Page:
Report: Compliance Salaries Up 3.5 Percent

Compliance professionals saw an average salary increase of 3.5 percent last year to roughly $200,000, although male compliance officers still make about 8.2 percent more in total compensation than their female counterparts, according to a new salary survey.

The report, from executive search firm BarkerGilmore, polled 2,500 compliance professionals in an online survey earlier this spring. It also broke out average salary increases by industry sector, as well as whether a person has a JD law degree, works in a public or private company, or has the “chief compliance officer” title versus a plain old “compliance officer” or compliance counsel. 

As one might expect… 

  • Public companies pay more money than private ones: 51 percent more for chief compliance officers, 55 percent more for compliance counsel.
  • Larger companies pay more money than smaller ones.
  • Companies in major metro areas paid more than those in smaller cities or rural areas.
  • Compliance professionals with a law degree make more money than those without: 26 percent more among chief compliance officers, and 28 percent more among compliance counsel.

The report also had some striking observations about compensation and gender. The 2,500 respondents were divided almost evenly, 51 percent female versus 49 percent male. Median total compensation for men was $265,000, roughly 8.2 percent more than median total compensation of $245,000 for women. That was driven foremost by larger bonuses that men earned, although they also earned a wee bit more than women in base salary and long-term incentive pay, too. See Figure 1, below.

Source: BarkerGilmore

Total compensation for female chief compliance officers was 6.4 percent lower than that of their male counterparts: $295,000 versus $314,000, according to the BarkerGilmore report. That was due to men receiving a higher average base salary and a higher average bonus.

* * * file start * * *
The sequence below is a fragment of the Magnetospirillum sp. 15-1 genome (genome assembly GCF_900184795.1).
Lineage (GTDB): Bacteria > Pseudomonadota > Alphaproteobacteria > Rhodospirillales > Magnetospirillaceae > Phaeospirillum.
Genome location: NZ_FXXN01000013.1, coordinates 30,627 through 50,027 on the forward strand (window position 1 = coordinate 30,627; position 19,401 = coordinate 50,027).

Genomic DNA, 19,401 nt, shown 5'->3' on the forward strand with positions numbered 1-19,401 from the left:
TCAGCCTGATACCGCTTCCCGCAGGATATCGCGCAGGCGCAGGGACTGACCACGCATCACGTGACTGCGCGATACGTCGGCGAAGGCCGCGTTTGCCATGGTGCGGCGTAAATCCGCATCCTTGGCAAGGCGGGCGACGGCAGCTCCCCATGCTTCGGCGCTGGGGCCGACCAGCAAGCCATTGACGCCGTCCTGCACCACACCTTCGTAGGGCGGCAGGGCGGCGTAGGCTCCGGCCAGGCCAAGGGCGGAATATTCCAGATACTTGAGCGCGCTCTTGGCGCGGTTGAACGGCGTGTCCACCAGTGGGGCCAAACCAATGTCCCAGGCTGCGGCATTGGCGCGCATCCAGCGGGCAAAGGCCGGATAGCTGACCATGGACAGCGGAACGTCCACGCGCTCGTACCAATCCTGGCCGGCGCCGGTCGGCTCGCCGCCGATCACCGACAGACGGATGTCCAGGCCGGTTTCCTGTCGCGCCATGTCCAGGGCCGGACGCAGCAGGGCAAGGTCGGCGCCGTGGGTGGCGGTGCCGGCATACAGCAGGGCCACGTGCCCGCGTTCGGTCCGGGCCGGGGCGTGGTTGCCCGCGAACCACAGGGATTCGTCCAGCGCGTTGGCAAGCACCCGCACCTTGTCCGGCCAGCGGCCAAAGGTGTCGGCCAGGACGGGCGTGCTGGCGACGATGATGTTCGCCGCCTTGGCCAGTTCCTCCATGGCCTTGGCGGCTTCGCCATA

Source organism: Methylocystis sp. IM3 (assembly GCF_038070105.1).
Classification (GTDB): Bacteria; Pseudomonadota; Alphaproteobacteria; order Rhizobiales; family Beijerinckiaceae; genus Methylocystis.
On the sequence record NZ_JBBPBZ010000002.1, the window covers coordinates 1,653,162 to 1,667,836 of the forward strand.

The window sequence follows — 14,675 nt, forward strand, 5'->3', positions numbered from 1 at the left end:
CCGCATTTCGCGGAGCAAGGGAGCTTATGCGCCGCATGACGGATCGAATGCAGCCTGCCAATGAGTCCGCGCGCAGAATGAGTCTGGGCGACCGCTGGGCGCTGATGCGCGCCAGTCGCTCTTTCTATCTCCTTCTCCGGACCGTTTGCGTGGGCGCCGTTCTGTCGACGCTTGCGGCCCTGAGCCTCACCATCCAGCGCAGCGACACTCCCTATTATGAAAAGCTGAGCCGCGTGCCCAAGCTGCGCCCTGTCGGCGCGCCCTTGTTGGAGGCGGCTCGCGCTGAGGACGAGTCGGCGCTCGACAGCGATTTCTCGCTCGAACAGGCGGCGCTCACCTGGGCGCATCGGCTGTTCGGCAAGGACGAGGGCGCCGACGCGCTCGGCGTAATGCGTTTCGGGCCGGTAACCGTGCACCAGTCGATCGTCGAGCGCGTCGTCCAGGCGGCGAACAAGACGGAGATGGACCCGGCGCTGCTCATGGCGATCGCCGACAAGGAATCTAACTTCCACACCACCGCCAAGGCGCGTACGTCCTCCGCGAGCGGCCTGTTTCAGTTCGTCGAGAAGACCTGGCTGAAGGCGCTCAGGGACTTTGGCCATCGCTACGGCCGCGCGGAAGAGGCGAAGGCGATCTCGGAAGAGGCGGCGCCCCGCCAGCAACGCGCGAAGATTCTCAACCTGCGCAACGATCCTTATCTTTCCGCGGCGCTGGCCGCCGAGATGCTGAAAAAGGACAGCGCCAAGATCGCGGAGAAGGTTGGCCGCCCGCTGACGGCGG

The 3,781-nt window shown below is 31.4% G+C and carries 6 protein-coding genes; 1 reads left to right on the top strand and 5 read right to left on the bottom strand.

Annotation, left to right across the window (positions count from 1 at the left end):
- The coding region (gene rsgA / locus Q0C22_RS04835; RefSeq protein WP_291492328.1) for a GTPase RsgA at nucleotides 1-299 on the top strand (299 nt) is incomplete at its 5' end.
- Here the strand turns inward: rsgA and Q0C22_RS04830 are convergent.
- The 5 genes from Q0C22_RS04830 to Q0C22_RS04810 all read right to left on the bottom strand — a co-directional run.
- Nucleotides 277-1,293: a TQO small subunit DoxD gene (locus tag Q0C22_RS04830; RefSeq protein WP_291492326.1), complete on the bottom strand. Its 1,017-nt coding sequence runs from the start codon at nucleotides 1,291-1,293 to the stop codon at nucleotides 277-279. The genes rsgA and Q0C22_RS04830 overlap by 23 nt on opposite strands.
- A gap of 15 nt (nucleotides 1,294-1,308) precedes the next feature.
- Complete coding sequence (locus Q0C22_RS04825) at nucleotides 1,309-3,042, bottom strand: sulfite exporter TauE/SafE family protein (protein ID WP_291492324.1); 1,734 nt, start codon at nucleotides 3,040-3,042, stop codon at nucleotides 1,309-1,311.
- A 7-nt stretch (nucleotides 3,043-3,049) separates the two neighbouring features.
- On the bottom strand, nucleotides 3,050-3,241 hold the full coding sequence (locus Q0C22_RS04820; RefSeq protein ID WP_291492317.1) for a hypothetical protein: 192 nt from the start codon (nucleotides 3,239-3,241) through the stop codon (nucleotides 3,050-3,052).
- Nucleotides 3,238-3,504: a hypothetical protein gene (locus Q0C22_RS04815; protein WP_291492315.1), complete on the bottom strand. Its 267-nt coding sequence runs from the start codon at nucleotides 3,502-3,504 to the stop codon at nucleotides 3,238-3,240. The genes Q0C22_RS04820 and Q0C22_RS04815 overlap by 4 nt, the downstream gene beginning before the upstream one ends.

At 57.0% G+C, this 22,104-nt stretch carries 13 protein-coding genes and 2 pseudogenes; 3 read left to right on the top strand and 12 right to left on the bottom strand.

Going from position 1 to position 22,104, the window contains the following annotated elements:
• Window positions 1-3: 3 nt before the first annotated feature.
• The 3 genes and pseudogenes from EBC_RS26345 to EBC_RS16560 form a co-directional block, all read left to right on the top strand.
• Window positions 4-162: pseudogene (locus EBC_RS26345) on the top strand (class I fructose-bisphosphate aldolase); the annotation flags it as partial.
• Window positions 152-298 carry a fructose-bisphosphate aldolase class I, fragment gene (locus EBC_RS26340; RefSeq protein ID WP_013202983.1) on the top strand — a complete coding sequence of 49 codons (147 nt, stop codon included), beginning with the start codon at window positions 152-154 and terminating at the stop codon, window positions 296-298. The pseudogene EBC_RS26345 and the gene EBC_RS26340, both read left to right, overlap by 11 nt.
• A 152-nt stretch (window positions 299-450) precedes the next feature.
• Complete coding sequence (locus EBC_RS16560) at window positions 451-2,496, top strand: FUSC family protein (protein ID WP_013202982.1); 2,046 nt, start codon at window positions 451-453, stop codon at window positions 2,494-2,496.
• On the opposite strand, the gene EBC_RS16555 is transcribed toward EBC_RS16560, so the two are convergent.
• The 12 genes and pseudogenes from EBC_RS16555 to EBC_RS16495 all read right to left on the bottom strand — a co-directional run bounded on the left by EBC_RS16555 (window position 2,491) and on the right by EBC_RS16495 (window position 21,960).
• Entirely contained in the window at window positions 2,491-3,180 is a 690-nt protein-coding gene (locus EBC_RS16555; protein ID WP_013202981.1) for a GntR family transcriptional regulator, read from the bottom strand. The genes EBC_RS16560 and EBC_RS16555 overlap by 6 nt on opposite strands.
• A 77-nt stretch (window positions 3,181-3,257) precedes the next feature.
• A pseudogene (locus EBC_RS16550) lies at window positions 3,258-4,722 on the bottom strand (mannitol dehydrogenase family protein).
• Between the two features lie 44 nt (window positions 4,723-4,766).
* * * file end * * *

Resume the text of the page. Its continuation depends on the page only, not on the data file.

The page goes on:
On the other hand, total compensation for female compliance officers (no “chief” in the title) and compliance counsel was actually 6.5 percent higher than their male counterparts: $223,600 versus $210,000. Among these employees, men and women had the same average base salary, but women earned more average bonus and average long-term incentive compensation. 

Where the Money Is

The BarkerGilmore report slices up its compensation numbers in various ways, so you can dig into the details to find the averages most comparable to your particular situation. Definitely worth the time to do if you’re in salary negotiations with your boss or looking for greener pastures somewhere else. 

For chief compliance officers, the money was at large organizations. For example, median total compensation at businesses with more than $10 billion in annual revenue was $485,000, more than twice as much as the $228,000 median total compensation at businesses with less than $500 million in annual revenue. A considerable portion of that gap came from greater long-term compensation and bonus pay at the bigger firms. 

And somewhat to my surprise, chief compliance officers in the financial services sector made less in total compensation than any other major sector. See Figure 2, below.

Source: BarkerGilmore

Interestingly, that low-ball amount for the financial services sector also held true for compliance counsel, too. Compliance counsel in publicly traded consumer businesses reported the highest median compensation, followed by those at publicly traded healthcare or life sciences companies. In third place were privately held tech companies, which makes sense if you assume these are high-growth startups blundering into privacy or data security risks much earlier in the corporate lifecycle. See Figure 3, below.

Source: BarkerGilmore

We recently had a post about the compliance job market these days, and suffice to say that market is good. Large corporations have generally recovered from the pandemic and are now performing well, so they’ve defrosted all those req orders on hold from 2020 — and it’s not like compliance risks are receding, either. 

So even if specific compliance officers are having a tough go of things right now (and you have my sympathy if that’s the case), the overall market is humming along briskly with lots of demand for your talens. Dig into this BarkerGilmore report, figure out what you’re worth, and then stand your ground with HR!

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